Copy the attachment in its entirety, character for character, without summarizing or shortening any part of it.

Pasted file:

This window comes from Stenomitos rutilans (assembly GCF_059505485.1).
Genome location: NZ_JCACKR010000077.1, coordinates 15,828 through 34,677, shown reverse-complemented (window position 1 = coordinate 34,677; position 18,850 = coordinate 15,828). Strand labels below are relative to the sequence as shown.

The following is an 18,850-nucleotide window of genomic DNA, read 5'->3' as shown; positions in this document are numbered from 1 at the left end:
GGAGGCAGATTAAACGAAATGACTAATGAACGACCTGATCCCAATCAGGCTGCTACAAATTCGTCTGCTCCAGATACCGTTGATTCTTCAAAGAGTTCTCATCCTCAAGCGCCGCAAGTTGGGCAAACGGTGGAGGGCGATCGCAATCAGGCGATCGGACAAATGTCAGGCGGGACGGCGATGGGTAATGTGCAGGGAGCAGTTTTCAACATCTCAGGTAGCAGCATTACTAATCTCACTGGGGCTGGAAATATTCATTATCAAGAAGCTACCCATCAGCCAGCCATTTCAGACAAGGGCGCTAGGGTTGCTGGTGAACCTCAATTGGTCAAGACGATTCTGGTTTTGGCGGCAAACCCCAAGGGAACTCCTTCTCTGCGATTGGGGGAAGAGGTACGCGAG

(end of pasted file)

This window comes from Stenomitos rutilans (assembly GCF_059505485.1).
Genome location: NZ_JCACKR010000077.1, coordinates 15,828 through 34,677, shown reverse-complemented (window position 1 = coordinate 34,677; position 18,850 = coordinate 15,828). Strand labels below are relative to the sequence as shown.

The following is an 18,850-nucleotide window of genomic DNA, read 5'->3' as shown; positions in this document are numbered from 1 at the left end:
GGAGGCAGATTAAACGAAATGACTAATGAACGACCTGATCCCAATCAGGCTGCTACAAATTCGTCTGCTCCAGATACCGTTGATTCTTCAAAGAGTTCTCATCCTCAAGCGCCGCAAGTTGGGCAAACGGTGGAGGGCGATCGCAATCAGGCGATCGGACAAATGTCAGGCGGGACGGCGATGGGTAATGTGCAGGGAGCAGTTTTCAACATCTCAGGTAGCAGCATTACTAATCTCACTGGGGCTGGAAATATTCATTATCAAGAAGCTACCCATCAGCCAGCCATTTCAGACAAGGGCGCTAGGGTTGCTGGTGAACCTCAATTGGTCAAGACGATTCTGGTTTTGGCGGCAAACCCCAAGGGAACTCCTTCTCTGCGATTGGGGGAAGAGGTACGCGAG